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Longer books sell better! — 14 Comments

  1. I’ve recently put a novel on Amazon: “That Thing She Did”. It’s about 75.000 wds. It’s my first. I’d heard that “a first” should not be too long. I’ve questioned my own “readers”, all literate, and have been told the length is good. I’m 20,000 wds into sequel and planned about 100,000. Would appreciate an opinion. Thank you, Michael McDonnell

  2. Hi Michael,

    I may be a lone wolf. I was pleased to see Mark’s stats fromSmashwords. I would try for 100,000 plus. The worst thing to do is take an excellent 180,000 novel and break it up into a three-part series. I see that all the time. Of course, I’m spoiled by Clancy’s books. The books I blogged about are about 60,000 each and all four would have made one good book.

  3. This is good news for Zinovy’s Journey. It’s my first novel and I was worried about the fact that it was 165,000 words long, even after massive slash and burn tactics. Its length made it hard to pitch to traditional publishers. They don’t like investing in expensive first novels, for sure, Michael. The longer the book, the more money they have to risk publishing it.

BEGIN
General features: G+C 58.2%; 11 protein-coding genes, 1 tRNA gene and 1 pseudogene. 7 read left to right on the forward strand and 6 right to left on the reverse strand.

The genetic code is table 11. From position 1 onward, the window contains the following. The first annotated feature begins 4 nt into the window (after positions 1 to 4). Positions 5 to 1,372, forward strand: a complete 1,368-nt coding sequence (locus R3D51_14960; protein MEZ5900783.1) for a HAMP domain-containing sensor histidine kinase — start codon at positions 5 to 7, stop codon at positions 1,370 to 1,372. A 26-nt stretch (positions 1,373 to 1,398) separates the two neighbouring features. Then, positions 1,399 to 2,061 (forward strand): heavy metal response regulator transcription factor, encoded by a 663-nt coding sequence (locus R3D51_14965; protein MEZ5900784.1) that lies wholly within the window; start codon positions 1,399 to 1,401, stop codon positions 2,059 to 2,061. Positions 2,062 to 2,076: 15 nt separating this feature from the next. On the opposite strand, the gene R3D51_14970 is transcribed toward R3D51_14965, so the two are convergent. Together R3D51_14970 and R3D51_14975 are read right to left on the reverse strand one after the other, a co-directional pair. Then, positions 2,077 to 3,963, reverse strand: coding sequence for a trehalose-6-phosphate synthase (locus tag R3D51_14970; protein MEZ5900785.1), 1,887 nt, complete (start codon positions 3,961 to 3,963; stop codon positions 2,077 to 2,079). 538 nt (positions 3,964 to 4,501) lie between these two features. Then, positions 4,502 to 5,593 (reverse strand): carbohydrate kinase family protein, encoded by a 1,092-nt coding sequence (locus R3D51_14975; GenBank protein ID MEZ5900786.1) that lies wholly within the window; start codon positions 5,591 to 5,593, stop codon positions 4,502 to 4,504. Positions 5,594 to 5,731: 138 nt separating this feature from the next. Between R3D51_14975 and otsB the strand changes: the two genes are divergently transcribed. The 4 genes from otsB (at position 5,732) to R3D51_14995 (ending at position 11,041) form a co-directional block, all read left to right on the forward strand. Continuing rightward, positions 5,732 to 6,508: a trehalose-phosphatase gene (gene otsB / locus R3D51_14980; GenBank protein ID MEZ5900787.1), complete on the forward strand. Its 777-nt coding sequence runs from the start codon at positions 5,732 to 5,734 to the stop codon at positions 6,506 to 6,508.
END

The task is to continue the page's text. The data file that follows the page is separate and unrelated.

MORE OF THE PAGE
But I once had a chance to query Diana Gabaldon about proper book length. Her bestsellers (and there are many of them, in a series!) are each very long. She said, “Don’t worry about length. Just tell the story you have to tell.”

    I’ve self-published and am happy with the result. And it’s good to know serious readers aren’t put off by length.

  4. Excellent! It’s supposed to be about the reader. Short novels are all about the publisher. They make a lot more with 3 or 4 $10 novels than they do with a really excellent full-length (long) novel for $20. I’d much rather buy one excellent book than feel like I was tricked into buying 3 or 4 partial books.

  5. “…just tell the story you have to tell.” There are times when I find myself “overthinking”; but wisdom always brings me home. Thank you, Ginny. And thank you, David. What have I learned? That the marble block has a form hidden within it, and authors need to allow the books to write themselves. That’s what happened with mine.

  6. And because I published it myself, I was able to keep the price of my 600-pager down to $15. You’re right, David. It’s all about the reader.

    Well, not totally. Even at that price I’m making $8 a book on sales. It would work wonderfully if I could make lots of sales! I put my book in a bookstore on consignment today. The manager told me the books they display sell, on average, only one a year! There are too many good books out there.

    I’m going to send him your blog post, David. He was already aware that electronic books outstrip him now.

  7. Where does Amazon Shorts fit into the discussion on sales? Does that work because it’s for readers who know going in that it’s a snack as opposed to a meal? So, when the book just ends, they don’t feel surprised? I love your blog. I’d love to hear your opinion on Amazon Shorts in the context of this post on longer books. Many thanks!